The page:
Friday, July 14, 2006

Righteous Ogre

Ogres scare people. Like Shrek. Outside they terrify everybody, but inside, they're wonderful people. You just have to get to know them.

My boss died this week. Suddenly. He wasn't young, but I was sure he'd live to around 100 years old and never retire. I was sure I'd retire before him. And it is difficult for me and anyone who has worked in my office to bounce back to work - and we were told we can have a week's respite in order to mourn.

We used to come in at 7:30 in the morning and he'd be waiting impatiently for us to begin our day's routine. Now nothing. No routine.

He was difficult to work for but I managed and looked beyond the pettiness of me not being able to write my own e-mails and him checking every word that I did write on my own, and not rustling papers lest it disturb his train of thought, never being allowed to leave the office in case he'd "need" me for something, never being allowed to work for anyone else who needed my "English language" expertise, because he may need me at the same time, and I even learned to lie to him about my computer crashing, and printers not working, telling him it's better if this was typed on another computer or printed on another printer because it would be quicker - because he'd get hysterical if there was ever a lapse in the running of equipment here. I'd type list after list for him - personal and work-related of things to do, of which he'd get to only 1/3 of them, if he were lucky. And I'd never dare take a sick day or be late 5 minutes. That would surely be my demise. Plus, he'd scream and yell at the receptionists for all kinds of very minor infractions, like disconnecting a phone call, or not being at their desk even for a moment. When he'd leave the office we'd gather together and have coffee at the front desk for a few minutes of chit chat, only to scatter like cockroaches when we'd see him coming back in.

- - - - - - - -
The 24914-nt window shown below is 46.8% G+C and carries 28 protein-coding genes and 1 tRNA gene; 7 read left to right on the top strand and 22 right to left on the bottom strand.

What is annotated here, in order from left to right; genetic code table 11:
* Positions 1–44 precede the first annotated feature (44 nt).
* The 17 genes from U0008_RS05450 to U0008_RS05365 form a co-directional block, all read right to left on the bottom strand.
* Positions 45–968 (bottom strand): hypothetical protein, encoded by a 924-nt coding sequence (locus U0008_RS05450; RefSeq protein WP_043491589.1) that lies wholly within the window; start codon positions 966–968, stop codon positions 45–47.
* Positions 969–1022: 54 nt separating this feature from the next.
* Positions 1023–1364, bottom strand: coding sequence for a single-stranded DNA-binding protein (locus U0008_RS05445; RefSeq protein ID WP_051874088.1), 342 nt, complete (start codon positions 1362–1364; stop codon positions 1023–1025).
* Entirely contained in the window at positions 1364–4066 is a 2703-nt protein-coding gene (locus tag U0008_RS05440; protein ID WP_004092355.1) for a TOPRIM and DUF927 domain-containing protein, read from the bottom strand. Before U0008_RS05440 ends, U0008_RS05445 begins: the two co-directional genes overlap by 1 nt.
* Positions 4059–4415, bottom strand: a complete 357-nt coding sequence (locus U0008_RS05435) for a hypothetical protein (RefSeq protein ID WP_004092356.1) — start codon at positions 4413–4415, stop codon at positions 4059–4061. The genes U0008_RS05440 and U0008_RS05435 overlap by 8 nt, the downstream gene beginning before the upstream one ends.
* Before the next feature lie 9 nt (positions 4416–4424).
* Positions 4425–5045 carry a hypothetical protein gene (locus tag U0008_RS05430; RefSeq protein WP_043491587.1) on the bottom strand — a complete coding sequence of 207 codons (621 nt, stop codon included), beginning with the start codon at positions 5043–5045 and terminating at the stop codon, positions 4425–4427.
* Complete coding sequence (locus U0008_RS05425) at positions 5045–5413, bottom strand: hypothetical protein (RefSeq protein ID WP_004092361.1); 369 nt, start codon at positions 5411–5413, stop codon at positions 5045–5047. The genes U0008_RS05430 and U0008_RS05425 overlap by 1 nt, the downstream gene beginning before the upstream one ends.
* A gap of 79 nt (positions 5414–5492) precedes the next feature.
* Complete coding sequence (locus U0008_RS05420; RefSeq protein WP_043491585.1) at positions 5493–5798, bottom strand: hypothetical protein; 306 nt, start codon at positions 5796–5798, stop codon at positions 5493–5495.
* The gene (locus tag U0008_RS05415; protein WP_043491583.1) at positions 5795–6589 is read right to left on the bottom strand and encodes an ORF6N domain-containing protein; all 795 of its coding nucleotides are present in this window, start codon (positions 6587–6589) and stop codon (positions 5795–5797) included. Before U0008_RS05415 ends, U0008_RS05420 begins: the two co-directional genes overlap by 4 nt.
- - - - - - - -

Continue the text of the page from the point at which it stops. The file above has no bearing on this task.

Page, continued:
But there was another side to him, like the time he treated me and his secretary to a fancy lunch at the King David Hotel, for no reason at all. Every time he barked at me, he'd always apologize 10 minutes later, and compiment me on my work. Every time I was distressed for personal reasons, his laser would pick it up and he'd know something was wrong. Sometimes I'd tell him, sometimes not. One time last year, when I was walking around without any money for weeks, and feeling quite depressed about it, he found out about my situation and gave me and a fellow coworker who was a close friend, some money to go to see a wonderful movie playing at the Jerusalem Theater. He was raving about it and asked me if I'd go to see it.

"I won't be able to go to the movies for a while" I told him.

"Here" he said, dishing out some money for popcorn, a taxi and 2 tickets. "I want you to see it tonight."

You couldn't refuse a gift from him.

Last week I found myself thrown off a bus because all I had was a counterfeit coin. I was 10 minutes late to work because I had to walk. His secretary told him what happened, and later that morning handed me a 50 shekel bill which she said was from her. I had a feeling it was from him.

Yesterday, I told her I wanted to pay her back the money.

She told me "Give it to charity in his name."

"He gave me the money, didn't he?"

She nodded. "He didn't want you to know it was from him."

But I knew. And I wasn't the only one he did stuff like this to. There were many others.

I will miss him terribly. Rest in peace, Mr. Boss.

2 comments:

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W. Lotus said...

That was a beautiful tribute.

May he rest in peace.